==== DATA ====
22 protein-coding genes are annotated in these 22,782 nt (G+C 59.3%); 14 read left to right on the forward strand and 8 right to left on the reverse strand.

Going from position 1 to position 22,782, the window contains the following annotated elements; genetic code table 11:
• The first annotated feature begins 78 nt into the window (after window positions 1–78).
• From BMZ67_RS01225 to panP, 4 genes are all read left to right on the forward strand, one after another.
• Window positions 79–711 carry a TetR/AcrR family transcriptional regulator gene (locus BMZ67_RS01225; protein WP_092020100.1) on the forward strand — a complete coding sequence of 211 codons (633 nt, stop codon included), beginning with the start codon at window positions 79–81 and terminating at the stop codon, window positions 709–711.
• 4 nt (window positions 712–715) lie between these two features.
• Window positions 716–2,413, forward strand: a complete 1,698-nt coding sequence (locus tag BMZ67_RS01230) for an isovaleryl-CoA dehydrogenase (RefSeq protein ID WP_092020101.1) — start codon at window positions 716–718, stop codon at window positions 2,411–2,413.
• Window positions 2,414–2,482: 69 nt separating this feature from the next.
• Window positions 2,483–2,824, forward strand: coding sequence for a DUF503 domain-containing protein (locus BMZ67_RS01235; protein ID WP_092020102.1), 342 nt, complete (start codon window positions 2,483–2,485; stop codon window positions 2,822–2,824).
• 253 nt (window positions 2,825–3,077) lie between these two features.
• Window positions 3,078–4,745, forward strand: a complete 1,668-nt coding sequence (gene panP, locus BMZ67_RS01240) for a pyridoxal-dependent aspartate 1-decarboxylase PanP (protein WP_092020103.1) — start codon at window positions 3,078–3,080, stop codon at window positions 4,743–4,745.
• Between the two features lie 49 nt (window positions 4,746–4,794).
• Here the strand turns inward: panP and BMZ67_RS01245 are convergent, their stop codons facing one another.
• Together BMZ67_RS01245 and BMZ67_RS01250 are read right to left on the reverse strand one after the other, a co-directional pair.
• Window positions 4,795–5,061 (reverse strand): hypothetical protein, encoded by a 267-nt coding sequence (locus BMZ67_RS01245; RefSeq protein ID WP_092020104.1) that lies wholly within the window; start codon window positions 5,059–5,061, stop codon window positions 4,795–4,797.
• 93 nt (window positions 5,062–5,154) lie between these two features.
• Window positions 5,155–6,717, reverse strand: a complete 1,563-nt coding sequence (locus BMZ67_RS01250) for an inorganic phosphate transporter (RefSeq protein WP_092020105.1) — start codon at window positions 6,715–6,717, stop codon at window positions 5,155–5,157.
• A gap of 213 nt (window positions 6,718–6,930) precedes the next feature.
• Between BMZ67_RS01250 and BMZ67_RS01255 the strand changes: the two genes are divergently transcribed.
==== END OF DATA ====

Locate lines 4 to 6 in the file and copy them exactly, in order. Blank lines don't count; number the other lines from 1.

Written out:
• From BMZ67_RS01225 to panP, 4 genes are all read left to right on the forward strand, one after another.
• Window positions 79–711 carry a TetR/AcrR family transcriptional regulator gene (locus BMZ67_RS01225; protein WP_092020100.1) on the forward strand — a complete coding sequence of 211 codons (633 nt, stop codon included), beginning with the start codon at window positions 79–81 and terminating at the stop codon, window positions 709–711.
• 4 nt (window positions 712–715) lie between these two features.